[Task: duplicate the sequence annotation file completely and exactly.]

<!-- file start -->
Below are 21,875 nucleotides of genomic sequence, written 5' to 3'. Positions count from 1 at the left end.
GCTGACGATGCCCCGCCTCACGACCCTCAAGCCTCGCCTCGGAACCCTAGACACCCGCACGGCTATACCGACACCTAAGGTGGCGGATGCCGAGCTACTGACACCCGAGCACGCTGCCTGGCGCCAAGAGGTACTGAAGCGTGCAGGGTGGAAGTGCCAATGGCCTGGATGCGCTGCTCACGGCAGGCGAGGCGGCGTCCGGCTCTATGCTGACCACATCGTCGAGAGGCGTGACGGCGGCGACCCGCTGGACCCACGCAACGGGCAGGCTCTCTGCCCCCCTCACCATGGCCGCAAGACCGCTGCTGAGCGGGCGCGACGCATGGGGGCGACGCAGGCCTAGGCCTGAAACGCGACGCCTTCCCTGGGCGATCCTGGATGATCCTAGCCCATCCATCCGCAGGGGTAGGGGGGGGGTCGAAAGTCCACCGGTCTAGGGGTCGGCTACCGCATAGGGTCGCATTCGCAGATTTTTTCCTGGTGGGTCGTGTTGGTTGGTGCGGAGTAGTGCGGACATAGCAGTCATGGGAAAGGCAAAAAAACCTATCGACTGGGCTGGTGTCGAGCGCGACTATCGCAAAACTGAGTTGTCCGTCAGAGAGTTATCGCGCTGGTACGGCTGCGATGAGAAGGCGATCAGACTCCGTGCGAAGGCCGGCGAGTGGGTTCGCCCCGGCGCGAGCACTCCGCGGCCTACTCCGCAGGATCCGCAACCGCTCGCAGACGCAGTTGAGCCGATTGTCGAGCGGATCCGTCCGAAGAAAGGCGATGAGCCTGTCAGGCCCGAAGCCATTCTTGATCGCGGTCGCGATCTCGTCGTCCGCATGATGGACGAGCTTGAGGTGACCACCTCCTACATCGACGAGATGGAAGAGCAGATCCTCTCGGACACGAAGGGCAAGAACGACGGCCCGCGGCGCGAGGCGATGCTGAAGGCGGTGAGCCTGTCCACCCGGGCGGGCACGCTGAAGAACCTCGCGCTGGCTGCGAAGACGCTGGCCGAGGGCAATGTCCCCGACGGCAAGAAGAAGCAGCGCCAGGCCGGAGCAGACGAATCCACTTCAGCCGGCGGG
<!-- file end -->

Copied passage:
Below are 21,875 nucleotides of genomic sequence, written 5' to 3'. Positions count from 1 at the left end.
GCTGACGATGCCCCGCCTCACGACCCTCAAGCCTCGCCTCGGAACCCTAGACACCCGCACGGCTATACCGACACCTAAGGTGGCGGATGCCGAGCTACTGACACCCGAGCACGCTGCCTGGCGCCAAGAGGTACTGAAGCGTGCAGGGTGGAAGTGCCAATGGCCTGGATGCGCTGCTCACGGCAGGCGAGGCGGCGTCCGGCTCTATGCTGACCACATCGTCGAGAGGCGTGACGGCGGCGACCCGCTGGACCCACGCAACGGGCAGGCTCTCTGCCCCCCTCACCATGGCCGCAAGACCGCTGCTGAGCGGGCGCGACGCATGGGGGCGACGCAGGCCTAGGCCTGAAACGCGACGCCTTCCCTGGGCGATCCTGGATGATCCTAGCCCATCCATCCGCAGGGGTAGGGGGGGGGTCGAAAGTCCACCGGTCTAGGGGTCGGCTACCGCATAGGGTCGCATTCGCAGATTTTTTCCTGGTGGGTCGTGTTGGTTGGTGCGGAGTAGTGCGGACATAGCAGTCATGGGAAAGGCAAAAAAACCTATCGACTGGGCTGGTGTCGAGCGCGACTATCGCAAAACTGAGTTGTCCGTCAGAGAGTTATCGCGCTGGTACGGCTGCGATGAGAAGGCGATCAGACTCCGTGCGAAGGCCGGCGAGTGGGTTCGCCCCGGCGCGAGCACTCCGCGGCCTACTCCGCAGGATCCGCAACCGCTCGCAGACGCAGTTGAGCCGATTGTCGAGCGGATCCGTCCGAAGAAAGGCGATGAGCCTGTCAGGCCCGAAGCCATTCTTGATCGCGGTCGCGATCTCGTCGTCCGCATGATGGACGAGCTTGAGGTGACCACCTCCTACATCGACGAGATGGAAGAGCAGATCCTCTCGGACACGAAGGGCAAGAACGACGGCCCGCGGCGCGAGGCGATGCTGAAGGCGGTGAGCCTGTCCACCCGGGCGGGCACGCTGAAGAACCTCGCGCTGGCTGCGAAGACGCTGGCCGAGGGCAATGTCCCCGACGGCAAGAAGAAGCAGCGCCAGGCCGGAGCAGACGAATCCACTTCAGCCGGCGGG